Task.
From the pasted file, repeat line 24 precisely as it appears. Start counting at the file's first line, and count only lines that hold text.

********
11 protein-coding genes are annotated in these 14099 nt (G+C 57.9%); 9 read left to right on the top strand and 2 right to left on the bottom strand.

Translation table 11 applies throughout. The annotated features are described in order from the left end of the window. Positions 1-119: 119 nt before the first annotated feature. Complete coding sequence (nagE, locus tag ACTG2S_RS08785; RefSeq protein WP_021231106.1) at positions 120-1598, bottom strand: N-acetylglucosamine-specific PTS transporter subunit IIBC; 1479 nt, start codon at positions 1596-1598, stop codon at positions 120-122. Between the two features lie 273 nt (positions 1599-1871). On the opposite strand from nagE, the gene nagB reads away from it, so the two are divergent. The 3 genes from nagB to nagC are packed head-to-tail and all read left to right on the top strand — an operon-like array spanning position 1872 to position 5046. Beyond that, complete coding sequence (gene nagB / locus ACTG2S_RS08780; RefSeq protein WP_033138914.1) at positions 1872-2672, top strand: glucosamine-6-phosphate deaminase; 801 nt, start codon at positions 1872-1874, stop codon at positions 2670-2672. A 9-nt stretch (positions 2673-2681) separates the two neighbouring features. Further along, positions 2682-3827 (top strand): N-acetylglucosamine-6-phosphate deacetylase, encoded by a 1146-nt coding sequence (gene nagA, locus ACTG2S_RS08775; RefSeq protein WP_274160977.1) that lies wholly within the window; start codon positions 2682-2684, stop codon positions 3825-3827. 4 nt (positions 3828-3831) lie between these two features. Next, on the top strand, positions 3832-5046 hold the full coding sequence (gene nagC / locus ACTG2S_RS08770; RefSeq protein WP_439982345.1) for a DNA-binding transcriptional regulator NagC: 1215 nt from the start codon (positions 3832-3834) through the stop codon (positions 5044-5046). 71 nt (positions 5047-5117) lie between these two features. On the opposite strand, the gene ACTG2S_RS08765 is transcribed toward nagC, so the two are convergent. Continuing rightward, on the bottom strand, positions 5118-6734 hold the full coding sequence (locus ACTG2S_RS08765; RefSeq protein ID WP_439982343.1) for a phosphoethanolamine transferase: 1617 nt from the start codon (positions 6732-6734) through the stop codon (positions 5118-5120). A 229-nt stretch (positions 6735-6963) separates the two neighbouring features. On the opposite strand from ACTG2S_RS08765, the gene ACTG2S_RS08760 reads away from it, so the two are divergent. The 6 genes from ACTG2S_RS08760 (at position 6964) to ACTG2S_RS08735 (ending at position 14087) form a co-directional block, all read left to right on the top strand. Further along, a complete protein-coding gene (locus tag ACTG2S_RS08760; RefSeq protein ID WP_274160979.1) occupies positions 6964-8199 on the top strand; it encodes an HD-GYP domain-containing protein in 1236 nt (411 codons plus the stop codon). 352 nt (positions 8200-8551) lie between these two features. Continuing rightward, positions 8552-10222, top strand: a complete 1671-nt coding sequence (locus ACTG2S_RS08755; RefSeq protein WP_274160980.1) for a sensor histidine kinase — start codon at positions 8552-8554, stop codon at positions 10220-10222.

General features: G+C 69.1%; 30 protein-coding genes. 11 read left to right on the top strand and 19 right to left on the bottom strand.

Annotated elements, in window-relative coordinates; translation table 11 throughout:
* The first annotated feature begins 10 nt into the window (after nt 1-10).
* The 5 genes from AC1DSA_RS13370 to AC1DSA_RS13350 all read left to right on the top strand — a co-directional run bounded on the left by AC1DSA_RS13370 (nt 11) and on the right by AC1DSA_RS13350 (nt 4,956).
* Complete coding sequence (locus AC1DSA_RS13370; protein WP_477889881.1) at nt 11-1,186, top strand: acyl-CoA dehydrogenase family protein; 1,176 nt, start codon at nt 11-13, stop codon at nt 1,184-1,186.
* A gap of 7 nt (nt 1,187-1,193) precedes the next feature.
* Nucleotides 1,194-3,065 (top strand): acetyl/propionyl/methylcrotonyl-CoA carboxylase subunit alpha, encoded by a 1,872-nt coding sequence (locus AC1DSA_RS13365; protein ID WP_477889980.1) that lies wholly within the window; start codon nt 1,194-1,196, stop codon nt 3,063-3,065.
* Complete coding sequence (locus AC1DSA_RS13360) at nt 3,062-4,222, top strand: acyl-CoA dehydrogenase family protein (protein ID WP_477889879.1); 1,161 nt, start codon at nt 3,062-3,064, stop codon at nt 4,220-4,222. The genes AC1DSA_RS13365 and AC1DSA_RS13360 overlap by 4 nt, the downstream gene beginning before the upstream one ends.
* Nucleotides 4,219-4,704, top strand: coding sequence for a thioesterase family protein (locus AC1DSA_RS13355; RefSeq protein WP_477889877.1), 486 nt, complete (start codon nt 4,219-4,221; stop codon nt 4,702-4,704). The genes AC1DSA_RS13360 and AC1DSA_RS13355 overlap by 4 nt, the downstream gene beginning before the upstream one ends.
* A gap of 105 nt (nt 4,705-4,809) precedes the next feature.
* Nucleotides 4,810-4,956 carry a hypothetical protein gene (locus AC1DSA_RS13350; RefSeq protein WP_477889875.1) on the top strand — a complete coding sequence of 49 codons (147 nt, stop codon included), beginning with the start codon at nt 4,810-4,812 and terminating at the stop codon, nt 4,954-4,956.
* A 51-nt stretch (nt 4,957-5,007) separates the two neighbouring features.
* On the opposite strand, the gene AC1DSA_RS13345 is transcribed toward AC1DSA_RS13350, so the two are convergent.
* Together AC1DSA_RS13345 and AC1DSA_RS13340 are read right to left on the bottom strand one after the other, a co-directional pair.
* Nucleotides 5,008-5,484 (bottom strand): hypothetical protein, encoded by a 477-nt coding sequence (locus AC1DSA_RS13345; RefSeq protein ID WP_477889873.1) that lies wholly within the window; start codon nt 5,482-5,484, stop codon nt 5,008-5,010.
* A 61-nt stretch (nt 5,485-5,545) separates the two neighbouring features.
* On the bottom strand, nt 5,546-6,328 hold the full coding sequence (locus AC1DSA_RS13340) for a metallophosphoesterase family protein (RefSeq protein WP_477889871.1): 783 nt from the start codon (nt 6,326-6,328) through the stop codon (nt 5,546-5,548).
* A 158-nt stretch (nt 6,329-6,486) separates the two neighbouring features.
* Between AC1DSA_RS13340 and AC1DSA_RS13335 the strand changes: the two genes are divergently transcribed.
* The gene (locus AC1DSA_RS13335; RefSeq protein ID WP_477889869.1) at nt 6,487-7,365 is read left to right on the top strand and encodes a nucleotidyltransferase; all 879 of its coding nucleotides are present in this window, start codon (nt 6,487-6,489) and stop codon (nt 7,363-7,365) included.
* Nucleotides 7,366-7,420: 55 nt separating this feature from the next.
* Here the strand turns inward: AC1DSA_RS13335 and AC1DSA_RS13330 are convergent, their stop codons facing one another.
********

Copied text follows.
* Here the strand turns inward: AC1DSA_RS13335 and AC1DSA_RS13330 are convergent, their stop codons facing one another.